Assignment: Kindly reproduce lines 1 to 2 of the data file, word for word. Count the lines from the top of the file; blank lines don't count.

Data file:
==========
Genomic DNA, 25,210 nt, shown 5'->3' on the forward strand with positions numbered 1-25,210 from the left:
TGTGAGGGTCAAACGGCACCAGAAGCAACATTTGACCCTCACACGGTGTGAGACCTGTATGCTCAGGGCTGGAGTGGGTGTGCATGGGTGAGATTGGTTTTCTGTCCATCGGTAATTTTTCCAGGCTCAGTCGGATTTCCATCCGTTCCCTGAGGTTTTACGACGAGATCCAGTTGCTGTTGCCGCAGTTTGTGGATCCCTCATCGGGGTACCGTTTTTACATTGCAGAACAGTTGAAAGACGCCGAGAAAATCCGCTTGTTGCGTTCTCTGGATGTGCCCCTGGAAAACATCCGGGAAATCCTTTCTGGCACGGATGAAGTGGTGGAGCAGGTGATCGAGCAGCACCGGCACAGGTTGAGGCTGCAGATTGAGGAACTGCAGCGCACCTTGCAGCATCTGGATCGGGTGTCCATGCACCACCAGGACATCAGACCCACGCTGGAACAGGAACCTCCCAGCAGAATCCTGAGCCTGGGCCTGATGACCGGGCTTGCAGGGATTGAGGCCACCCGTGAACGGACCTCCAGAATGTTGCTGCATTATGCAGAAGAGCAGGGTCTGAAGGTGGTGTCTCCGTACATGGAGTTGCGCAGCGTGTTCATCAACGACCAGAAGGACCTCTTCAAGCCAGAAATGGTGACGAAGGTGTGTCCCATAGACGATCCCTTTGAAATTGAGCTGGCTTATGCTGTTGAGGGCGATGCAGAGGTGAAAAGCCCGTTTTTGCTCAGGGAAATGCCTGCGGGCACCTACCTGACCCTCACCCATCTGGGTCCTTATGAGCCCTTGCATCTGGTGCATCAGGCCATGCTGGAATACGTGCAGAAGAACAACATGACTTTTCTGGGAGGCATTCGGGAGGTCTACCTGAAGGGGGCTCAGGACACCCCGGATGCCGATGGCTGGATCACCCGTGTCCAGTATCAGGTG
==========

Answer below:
Genomic DNA, 25,210 nt, shown 5'->3' on the forward strand with positions numbered 1-25,210 from the left:
TGTGAGGGTCAAACGGCACCAGAAGCAACATTTGACCCTCACACGGTGTGAGACCTGTATGCTCAGGGCTGGAGTGGGTGTGCATGGGTGAGATTGGTTTTCTGTCCATCGGTAATTTTTCCAGGCTCAGTCGGATTTCCATCCGTTCCCTGAGGTTTTACGACGAGATCCAGTTGCTGTTGCCGCAGTTTGTGGATCCCTCATCGGGGTACCGTTTTTACATTGCAGAACAGTTGAAAGACGCCGAGAAAATCCGCTTGTTGCGTTCTCTGGATGTGCCCCTGGAAAACATCCGGGAAATCCTTTCTGGCACGGATGAAGTGGTGGAGCAGGTGATCGAGCAGCACCGGCACAGGTTGAGGCTGCAGATTGAGGAACTGCAGCGCACCTTGCAGCATCTGGATCGGGTGTCCATGCACCACCAGGACATCAGACCCACGCTGGAACAGGAACCTCCCAGCAGAATCCTGAGCCTGGGCCTGATGACCGGGCTTGCAGGGATTGAGGCCACCCGTGAACGGACCTCCAGAATGTTGCTGCATTATGCAGAAGAGCAGGGTCTGAAGGTGGTGTCTCCGTACATGGAGTTGCGCAGCGTGTTCATCAACGACCAGAAGGACCTCTTCAAGCCAGAAATGGTGACGAAGGTGTGTCCCATAGACGATCCCTTTGAAATTGAGCTGGCTTATGCTGTTGAGGGCGATGCAGAGGTGAAAAGCCCGTTTTTGCTCAGGGAAATGCCTGCGGGCACCTACCTGACCCTCACCCATCTGGGTCCTTATGAGCCCTTGCATCTGGTGCATCAGGCCATGCTGGAATACGTGCAGAAGAACAACATGACTTTTCTGGGAGGCATTCGGGAGGTCTACCTGAAGGGGGCTCAGGACACCCCGGATGCCGATGGCTGGATCACCCGTGTCCAGTATCAGGTG